There was a boy who dreamt
a paper horse.
He opened his eyes,
and the horse was gone.

About a white horse
the boy dreamt again;
seizing it by the mane …
Now you won’t get away!

Barely had he caught it,
when the boy woke up.
His fist was closed.
The horse flew away!

The boy became serious,
thinking that a dreamt horse
was not real.
And he never dreamt again.

But the boy turned into a young man,
and the man fell in love,
and to his beloved he would say:
Are you real, or not?

When the man grew old
he thought everything was a dream—
the dreamt-up horse,
and the horse which was real.

And when death came,
the old man to his heart
whispered: Are you a dream?
Who knows, did he ever wake up!

translated from the Spanish by Motýlí Voko

From “Parábolas”

Era un niño que soñaba
un caballo de cartón.
Abrió los ojos el niño
y el caballito no vió.
Con un caballito blanco
el niño volvió a soñar;
y por la crin lo cogía …
¡ahora no te escaparás!
Apenas lo hubo cogido,
el niño se despertó.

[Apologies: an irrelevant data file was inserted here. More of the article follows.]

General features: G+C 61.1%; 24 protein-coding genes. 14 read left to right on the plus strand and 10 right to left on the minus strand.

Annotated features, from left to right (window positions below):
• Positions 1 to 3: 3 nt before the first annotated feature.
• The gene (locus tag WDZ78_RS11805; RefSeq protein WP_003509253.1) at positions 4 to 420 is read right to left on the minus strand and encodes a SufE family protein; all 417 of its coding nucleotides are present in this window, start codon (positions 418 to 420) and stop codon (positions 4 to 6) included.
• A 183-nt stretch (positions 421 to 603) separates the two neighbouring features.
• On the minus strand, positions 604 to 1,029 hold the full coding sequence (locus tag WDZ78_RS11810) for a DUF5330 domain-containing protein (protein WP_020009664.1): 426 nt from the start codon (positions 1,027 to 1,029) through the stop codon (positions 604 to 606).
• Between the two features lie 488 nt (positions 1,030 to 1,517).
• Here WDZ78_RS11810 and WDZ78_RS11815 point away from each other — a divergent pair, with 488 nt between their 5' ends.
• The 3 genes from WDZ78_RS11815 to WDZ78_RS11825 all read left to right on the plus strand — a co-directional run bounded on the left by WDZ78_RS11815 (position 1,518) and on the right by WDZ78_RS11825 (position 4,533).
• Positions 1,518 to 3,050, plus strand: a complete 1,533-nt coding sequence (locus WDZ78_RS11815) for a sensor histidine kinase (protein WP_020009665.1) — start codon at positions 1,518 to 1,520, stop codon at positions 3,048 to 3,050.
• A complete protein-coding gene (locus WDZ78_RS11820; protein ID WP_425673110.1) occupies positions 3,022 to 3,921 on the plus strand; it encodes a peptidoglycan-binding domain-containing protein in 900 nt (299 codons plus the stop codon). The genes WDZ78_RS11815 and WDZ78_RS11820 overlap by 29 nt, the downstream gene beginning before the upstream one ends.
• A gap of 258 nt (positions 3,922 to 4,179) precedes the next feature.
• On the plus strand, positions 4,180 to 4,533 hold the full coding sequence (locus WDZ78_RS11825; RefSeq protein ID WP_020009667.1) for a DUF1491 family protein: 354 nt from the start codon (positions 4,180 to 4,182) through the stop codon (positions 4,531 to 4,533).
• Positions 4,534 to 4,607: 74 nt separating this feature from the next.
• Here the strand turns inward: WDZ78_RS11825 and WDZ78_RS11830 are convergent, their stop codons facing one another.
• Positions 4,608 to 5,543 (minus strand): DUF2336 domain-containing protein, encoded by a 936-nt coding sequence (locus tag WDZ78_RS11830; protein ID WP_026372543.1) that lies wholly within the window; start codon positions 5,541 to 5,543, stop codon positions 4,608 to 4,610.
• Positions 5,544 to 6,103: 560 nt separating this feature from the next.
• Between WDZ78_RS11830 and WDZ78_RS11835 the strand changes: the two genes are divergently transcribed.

Tenía el puño cerrado.
¡El caballito voló!
Quedóse el niño muy serio
pensando que no es verdad
un caballito soñado.
Y ya no volvió a soñar.
Pero el niño se hizo mozo
y el mozo tuvo un amor,
y a su amada le decía:
¿Tú eres de verdad o no?
Cuando el mozo se hizo viejo
pensaba: todo es soñar,
el caballito soñado
y el caballo de verdad.
Y cuando vino la muerte,
el viejo a su corazón
preguntaba: ¿Tú eres sueño?
¡Quién sabe si despertó!

About the poem: Composed in a deceivingly simple language styled on popular aphorisms, the eight poems Antonio Machado titled “Parábolas” (“Parables”) appeared in their final version in the 1917 collection Campos de Castilla (Fields of Castile).

Jan Vihan is a contributing writer for In The Fray.

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